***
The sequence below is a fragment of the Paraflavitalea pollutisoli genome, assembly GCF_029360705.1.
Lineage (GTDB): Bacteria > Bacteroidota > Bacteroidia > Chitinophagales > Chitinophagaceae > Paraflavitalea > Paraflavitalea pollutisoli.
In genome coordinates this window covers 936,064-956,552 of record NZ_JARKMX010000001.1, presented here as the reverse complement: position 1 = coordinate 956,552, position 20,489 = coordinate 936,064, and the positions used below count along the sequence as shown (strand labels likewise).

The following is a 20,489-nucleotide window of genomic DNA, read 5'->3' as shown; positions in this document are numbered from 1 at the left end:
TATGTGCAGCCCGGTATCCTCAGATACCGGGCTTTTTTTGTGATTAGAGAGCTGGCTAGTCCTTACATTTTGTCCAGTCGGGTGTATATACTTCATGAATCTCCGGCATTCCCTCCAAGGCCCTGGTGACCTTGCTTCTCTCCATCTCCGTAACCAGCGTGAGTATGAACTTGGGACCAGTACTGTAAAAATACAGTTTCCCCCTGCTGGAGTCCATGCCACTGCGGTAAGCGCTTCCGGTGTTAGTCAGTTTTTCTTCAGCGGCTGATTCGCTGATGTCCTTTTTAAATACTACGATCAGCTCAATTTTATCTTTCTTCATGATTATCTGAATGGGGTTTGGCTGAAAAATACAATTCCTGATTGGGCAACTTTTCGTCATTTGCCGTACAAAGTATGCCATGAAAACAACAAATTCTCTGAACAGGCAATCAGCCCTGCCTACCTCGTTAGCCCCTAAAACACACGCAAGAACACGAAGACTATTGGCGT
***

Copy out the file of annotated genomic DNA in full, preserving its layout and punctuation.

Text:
The sequence below is a fragment of the Paraflavitalea pollutisoli genome, assembly GCF_029360705.1.
Lineage (GTDB): Bacteria > Bacteroidota > Bacteroidia > Chitinophagales > Chitinophagaceae > Paraflavitalea > Paraflavitalea pollutisoli.
In genome coordinates this window covers 936,064-956,552 of record NZ_JARKMX010000001.1, presented here as the reverse complement: position 1 = coordinate 956,552, position 20,489 = coordinate 936,064, and the positions used below count along the sequence as shown (strand labels likewise).

The following is a 20,489-nucleotide window of genomic DNA, read 5'->3' as shown; positions in this document are numbered from 1 at the left end:
TATGTGCAGCCCGGTATCCTCAGATACCGGGCTTTTTTTGTGATTAGAGAGCTGGCTAGTCCTTACATTTTGTCCAGTCGGGTGTATATACTTCATGAATCTCCGGCATTCCCTCCAAGGCCCTGGTGACCTTGCTTCTCTCCATCTCCGTAACCAGCGTGAGTATGAACTTGGGACCAGTACTGTAAAAATACAGTTTCCCCCTGCTGGAGTCCATGCCACTGCGGTAAGCGCTTCCGGTGTTAGTCAGTTTTTCTTCAGCGGCTGATTCGCTGATGTCCTTTTTAAATACTACGATCAGCTCAATTTTATCTTTCTTCATGATTATCTGAATGGGGTTTGGCTGAAAAATACAATTCCTGATTGGGCAACTTTTCGTCATTTGCCGTACAAAGTATGCCATGAAAACAACAAATTCTCTGAACAGGCAATCAGCCCTGCCTACCTCGTTAGCCCCTAAAACACACGCAAGAACACGAAGACTATTGGCGT